The chairman of Libya’s High Council of State Khalid al-Mishri said the U.N.-sponsored talks on a diplomatic solution to the conflict in Libya, set for Wednesday, are “meaningless” as both sides have announced that they will not attend the meeting.
Al-Mishri told a TV broadcast that 13 representatives were supposed to attend the meeting from each side, but the U.N. Support Mission in Libya (UNSMIL) would pick the representatives after the announcement that neither side would attend the negotiations. He noted that there are allegations that the names picked by the U.N. body favored putschist Gen. Khalifa Haftar.
He said he does not believe a consensus will be reached in the talks without the participation of the authorities.
“We insist (on) a refusal of the military means and preserving a civilian state,” he said, adding that they will not make concessions on some conditions they deem vital. He noted that Haftar’s forces insist on a military solution and reject political dialogue.
“The only language he understands is the language of power. We may hold talks with deputies to reach political dialogue, but there is no dialogue with Haftar,” he added.
The U.N.'s Libya mission and world powers on Tuesday urged the country's warring parties to engage in peace efforts, as doubts hung over talks set to start the next day in Geneva.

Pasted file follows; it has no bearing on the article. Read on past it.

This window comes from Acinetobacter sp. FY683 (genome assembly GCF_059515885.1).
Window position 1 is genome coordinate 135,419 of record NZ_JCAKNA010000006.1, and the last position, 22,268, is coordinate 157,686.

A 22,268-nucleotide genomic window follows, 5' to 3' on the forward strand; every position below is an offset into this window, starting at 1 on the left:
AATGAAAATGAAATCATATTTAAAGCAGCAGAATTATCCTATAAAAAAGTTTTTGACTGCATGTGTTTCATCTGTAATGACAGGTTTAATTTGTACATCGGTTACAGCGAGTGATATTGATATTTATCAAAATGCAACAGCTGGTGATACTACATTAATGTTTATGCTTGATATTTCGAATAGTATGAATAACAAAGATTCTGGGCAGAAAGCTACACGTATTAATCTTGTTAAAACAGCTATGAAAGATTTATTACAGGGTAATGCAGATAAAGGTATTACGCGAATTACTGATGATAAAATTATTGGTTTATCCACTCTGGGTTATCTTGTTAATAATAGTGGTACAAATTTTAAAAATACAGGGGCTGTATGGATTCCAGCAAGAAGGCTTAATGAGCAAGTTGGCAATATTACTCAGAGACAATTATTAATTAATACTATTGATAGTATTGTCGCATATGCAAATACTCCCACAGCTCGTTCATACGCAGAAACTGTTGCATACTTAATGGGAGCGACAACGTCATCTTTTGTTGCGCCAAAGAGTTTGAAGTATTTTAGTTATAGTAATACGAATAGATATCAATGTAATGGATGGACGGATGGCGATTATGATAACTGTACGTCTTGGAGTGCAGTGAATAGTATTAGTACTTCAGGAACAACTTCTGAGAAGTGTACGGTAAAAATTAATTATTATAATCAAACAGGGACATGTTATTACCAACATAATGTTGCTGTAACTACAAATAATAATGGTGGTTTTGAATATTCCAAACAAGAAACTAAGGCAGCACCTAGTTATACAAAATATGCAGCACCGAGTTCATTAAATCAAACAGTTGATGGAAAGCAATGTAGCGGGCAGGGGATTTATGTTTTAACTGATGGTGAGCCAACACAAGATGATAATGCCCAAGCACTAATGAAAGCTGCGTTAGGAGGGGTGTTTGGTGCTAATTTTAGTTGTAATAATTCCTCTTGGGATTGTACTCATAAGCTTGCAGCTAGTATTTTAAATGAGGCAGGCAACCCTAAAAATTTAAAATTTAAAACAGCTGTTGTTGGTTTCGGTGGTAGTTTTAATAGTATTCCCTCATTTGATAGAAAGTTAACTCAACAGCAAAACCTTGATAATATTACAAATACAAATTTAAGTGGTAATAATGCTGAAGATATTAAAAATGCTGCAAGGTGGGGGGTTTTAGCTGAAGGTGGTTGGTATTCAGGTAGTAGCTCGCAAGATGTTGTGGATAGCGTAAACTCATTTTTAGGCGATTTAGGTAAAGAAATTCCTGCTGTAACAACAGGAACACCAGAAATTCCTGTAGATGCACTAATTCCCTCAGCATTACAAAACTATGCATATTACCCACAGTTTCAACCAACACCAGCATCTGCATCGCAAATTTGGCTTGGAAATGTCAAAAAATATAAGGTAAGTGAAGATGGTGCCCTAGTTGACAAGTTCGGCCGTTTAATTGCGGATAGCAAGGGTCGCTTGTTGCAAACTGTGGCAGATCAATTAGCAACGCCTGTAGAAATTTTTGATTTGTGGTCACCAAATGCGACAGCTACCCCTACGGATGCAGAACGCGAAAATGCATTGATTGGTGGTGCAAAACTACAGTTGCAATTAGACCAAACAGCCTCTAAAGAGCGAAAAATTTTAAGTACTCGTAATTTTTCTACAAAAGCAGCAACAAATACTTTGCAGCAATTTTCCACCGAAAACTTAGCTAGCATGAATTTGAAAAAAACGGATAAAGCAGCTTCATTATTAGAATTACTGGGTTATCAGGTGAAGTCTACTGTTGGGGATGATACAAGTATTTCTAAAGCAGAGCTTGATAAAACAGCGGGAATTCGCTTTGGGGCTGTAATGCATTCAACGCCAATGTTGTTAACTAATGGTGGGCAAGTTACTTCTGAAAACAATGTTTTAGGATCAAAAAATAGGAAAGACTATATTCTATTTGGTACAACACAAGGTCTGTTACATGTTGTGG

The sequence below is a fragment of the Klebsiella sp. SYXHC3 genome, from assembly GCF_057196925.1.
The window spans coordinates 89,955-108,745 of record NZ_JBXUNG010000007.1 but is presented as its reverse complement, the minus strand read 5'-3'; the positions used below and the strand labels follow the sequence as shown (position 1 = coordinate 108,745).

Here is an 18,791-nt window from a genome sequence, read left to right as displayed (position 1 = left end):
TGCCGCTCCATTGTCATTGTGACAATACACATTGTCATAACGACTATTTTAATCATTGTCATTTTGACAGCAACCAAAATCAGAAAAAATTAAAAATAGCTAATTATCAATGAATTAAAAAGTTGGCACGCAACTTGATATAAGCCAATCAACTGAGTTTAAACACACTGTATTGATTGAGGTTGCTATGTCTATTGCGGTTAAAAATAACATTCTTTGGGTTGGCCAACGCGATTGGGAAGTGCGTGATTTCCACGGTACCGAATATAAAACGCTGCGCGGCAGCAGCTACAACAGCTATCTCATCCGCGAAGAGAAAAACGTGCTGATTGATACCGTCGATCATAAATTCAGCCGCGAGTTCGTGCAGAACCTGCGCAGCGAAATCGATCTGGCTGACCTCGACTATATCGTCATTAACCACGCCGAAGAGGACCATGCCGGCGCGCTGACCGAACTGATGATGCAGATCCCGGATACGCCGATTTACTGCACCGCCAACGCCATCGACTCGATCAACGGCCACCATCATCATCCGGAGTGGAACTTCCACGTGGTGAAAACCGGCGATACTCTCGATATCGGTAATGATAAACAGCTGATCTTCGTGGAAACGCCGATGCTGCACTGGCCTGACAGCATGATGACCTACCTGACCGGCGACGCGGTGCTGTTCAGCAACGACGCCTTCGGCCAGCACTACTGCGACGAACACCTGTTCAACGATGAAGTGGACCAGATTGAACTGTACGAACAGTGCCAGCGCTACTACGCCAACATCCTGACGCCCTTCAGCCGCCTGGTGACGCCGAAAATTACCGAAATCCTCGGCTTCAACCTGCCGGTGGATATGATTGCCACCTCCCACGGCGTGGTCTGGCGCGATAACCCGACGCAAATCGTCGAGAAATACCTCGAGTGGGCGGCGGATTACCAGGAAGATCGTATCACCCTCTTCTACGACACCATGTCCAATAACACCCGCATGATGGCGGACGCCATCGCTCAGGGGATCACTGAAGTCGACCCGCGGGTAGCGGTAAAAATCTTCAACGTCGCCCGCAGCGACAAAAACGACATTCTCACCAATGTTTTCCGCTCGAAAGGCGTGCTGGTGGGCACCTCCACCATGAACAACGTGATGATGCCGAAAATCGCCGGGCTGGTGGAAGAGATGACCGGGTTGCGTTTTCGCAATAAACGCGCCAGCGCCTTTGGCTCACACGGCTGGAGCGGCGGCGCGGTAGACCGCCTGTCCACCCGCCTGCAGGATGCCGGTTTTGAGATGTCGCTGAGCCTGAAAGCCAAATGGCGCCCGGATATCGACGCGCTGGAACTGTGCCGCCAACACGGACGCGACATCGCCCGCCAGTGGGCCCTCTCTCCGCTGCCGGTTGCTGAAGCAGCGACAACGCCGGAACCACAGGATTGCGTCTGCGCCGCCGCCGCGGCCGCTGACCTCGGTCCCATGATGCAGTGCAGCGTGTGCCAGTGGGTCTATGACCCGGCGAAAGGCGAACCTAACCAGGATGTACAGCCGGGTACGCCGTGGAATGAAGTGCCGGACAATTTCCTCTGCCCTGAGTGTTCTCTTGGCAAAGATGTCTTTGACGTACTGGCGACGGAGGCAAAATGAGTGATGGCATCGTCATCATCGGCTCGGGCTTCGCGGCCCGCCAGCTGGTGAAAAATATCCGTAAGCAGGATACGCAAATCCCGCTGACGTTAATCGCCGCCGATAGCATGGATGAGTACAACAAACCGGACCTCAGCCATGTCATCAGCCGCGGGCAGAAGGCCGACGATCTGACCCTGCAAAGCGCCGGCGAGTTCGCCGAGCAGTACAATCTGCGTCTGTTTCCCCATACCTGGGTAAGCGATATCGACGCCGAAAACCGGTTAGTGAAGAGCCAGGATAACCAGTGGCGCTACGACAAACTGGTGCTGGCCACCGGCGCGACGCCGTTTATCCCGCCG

The negotiations are supposed to gather delegates from a Tripoli-based internationally recognized Government of National Accord (GNA) and representatives of the eastern-based Haftar, who is leading a monthslong offensive to seize the capital.
Both sides had said Monday they would not take part in the negotiations in Switzerland, citing different reasons.
Haftar forces said UNSMIL had not approved all of its representatives.
Meanwhile, the High State Council of the GNA said it would not participate in the talks until progress was made in military negotiations.
But UNSMIL spokesman Jean Alam insisted Tuesday that the "Libyan Political Dialogue will start tomorrow as planned."
The U.N.'s Geneva spokesman Rheal Leblanc also confirmed the talks would take place Wednesday.
Political sources in Tripoli and the eastern city of Benghazi told AFP that U.N. officials were working to salvage the talks and persuade both sides to take part.
Five western powers and the European Union also voiced support for the talks.
"The embassies of France, Germany, Italy, the United Kingdom and the United States (as well as the EU mission) welcome the considerable progress in the UN-facilitated talks in Geneva toward a lasting ceasefire in Libya," they said in a joint statement.
"We call on all parties to reject obstructionism and engage in good faith as Libya moves forward with its democratic transition," the statement said.
Libya's legitimate government has been under attack by Haftar's forces since last April, and more than 1,000 people have been killed in the violence.
On Jan. 12, the parties to the conflict announced a cease-fire in response to a joint call by Turkey and Russia.
Talks for a permanent cease-fire, hosted by Russia on Jan. 14, proved inconclusive after Haftar left Moscow without signing a deal.